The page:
• 8. the cerebrum, appears as folded ridges and grooves, called convolutions. The following terms are used to describe the convolutions:  A gyrus (plural, gyri) is an elevated ridge among the convolutions.  A sulcus (plural, sulci) is a shallow groove among the convolutions.  A fissure is a deep groove among the convolutions. The deeper fissures divide the cerebrum into five lobes (most named after bordering skull bones)—the frontal lobe, the parietal love, the temporal lobe, the occipital lobe, and the insula. All but the insula are visible from the outside surface of the brain. A cross section of the cerebrum shows three distinct layers of nervous tissue:  The cerebral cortex is a thin outer layer of gray matter. Such activities as speech, evaluation of stimuli, conscious thinking, and control of skeletal muscles occur here. These activities are grouped into motor areas, sensory areas, and association areas.  The cerebral white matter underlies the cerebral cortex. It contains mostly myelinated axons that connect cerebral hemispheres (association fibers), connect gyri within hemispheres (commissural fibers), or connect the cerebrum to the spinal cord (projection fibers). The corpus callosum is a major assemblage of association fibers that forms a nerve tract that connects the two cerebral hemispheres.  Basal ganglia (basal nuclei) are several pockets of gray matter located deep inside the cerebral white matter. The major regions in the basal ganglia—the caudate nuclei, the putamen, and the globus pallidus—are involved in relaying and modifying nerve impulses passing from the cerebral cortex to the spinal cord. Arm swinging while walking, for example, is controlled here. • The diencephalon connects the cerebrum to the brain stem. It consists of the following major regions:  The thalamus is a relay station for sensory nerve impulses traveling from the spinal cord to the cerebrum. Some nerve impulses are sorted and grouped here before being transmitted to the cerebrum. Certain sensations, such as pain, pressure, and temperature, are evaluated here also.
  • 9.  The epithalamus contains the pineal gland. The pineal gland secretes melatonin, a hormone that helps regulate the biological clock (sleep-wake cycles).  The hypothalamus regulates numerous important body activities. It controls the autonomic nervous system and regulates emotion, behavior, hunger, thirst, body temperature, and the biological clock. It also produces two hormones (ADH and oxytocin) and various releasing hormones that control hormone production in the anterior pituitary gland. The following structures are either included or associated with the hypothalamus.  The mammillary bodies relay sensations of smell.  The infundibulum connects the pituitary gland to the hypothalamus.  The optic chiasma passes between the hypothalamus and the pituitary gland. Here, portions of the optic nerve from each eye cross over to the cerebral hemisphere on the opposite side of the brain. • The brain stem connects the diencephalon to the spinal cord. The brain stem resembles the spinal cord in that both consist of white matter fiber tracts surrounding a core of gray matter. The brain stem consists of the following four regions, all of which provide connections between various parts of the brain and between the brain and the spinal cord.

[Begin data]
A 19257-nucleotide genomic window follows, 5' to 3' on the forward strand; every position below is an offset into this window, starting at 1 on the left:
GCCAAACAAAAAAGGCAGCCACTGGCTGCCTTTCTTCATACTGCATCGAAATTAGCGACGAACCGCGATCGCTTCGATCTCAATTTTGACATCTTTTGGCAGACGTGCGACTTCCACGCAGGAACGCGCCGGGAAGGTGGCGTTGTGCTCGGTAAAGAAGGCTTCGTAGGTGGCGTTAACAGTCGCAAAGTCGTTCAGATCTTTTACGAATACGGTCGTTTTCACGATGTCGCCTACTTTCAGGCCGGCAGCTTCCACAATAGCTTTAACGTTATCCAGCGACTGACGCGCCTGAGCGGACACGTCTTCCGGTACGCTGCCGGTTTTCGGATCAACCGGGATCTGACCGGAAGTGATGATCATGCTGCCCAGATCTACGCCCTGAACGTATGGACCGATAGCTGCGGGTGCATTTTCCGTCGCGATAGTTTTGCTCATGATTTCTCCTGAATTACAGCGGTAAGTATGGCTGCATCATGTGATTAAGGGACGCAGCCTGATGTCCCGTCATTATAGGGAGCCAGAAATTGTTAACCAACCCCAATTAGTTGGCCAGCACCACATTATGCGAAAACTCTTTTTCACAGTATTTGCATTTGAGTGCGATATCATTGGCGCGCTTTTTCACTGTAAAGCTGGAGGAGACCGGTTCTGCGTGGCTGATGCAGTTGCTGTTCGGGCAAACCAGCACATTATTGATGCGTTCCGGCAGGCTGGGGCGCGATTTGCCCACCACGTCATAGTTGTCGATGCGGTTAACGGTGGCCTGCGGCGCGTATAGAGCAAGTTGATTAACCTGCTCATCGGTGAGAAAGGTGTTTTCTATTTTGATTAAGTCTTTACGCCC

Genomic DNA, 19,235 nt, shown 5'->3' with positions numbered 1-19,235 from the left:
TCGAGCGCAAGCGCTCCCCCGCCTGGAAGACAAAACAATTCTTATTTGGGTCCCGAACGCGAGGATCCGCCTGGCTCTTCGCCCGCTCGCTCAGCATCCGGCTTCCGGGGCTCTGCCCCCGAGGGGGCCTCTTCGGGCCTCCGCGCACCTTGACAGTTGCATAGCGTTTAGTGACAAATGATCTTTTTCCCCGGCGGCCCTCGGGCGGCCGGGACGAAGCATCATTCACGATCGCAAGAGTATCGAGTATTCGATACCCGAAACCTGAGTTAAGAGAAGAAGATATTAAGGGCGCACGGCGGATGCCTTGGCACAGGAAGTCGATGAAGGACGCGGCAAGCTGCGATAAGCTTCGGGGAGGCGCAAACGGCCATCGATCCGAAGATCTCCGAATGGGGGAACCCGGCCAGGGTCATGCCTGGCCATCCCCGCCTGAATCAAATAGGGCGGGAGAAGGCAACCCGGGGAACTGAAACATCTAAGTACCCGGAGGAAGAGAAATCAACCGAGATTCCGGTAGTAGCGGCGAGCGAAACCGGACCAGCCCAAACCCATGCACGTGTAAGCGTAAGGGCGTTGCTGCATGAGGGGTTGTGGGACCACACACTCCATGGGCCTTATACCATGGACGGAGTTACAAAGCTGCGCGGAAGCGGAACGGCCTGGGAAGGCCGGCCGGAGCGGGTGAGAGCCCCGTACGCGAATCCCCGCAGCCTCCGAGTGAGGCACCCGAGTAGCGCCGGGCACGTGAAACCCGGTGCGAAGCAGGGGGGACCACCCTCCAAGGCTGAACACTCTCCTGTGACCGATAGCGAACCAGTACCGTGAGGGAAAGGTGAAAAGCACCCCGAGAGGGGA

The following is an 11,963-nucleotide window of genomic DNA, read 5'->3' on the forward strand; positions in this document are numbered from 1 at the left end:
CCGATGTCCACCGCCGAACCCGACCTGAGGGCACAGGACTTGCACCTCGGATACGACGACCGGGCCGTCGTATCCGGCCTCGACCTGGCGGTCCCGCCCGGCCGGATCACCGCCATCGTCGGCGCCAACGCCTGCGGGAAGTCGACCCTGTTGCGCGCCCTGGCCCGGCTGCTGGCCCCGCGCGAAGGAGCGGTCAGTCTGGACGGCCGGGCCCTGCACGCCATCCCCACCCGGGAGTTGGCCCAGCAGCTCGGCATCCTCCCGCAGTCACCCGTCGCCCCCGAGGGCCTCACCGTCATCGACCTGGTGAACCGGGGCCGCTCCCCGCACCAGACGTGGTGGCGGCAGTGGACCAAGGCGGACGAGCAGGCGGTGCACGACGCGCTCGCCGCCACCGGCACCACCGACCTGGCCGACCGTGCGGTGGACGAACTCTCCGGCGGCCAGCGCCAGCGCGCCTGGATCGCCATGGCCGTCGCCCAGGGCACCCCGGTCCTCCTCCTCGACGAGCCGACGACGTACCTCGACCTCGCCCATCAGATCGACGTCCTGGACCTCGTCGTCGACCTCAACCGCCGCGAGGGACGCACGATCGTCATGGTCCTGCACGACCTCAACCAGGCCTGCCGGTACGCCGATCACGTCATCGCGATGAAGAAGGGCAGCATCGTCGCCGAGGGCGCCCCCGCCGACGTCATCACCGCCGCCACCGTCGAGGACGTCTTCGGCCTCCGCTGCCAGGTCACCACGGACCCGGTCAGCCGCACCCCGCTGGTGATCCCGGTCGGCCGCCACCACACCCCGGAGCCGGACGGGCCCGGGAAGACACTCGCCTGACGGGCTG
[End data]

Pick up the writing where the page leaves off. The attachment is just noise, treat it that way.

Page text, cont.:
• 10.  The midbrain is the uppermost part of the brain stem.  The pons is the bulging region in the middle of the brain stem.  The medulla oblongata (medulla) is the lower portion of the brain stem that merges with the spinal cord at the foramen magnum.  The reticular formation consists of small clusters of gray matter interspersed within the white matter of the brain stem and certain regions of the spinal cord, diencephalon, and cerebellum. The reticular activation system (RAS), one component of the reticular formation, is responsible for maintaining wakefulness and alertness and for filtering out unimportant sensory information. Other components of the reticular formation are responsible for maintaining muscle tone and regulating visceral motor muscles. • The cerebellum consists of a central region, the vermis, and two winglike lobes, the cerebellar hemispheres. Like that of the cerebrum, the surface of the cerebellum is convoluted, but the gyri, called folia, are parallel and give a pleated appearance. The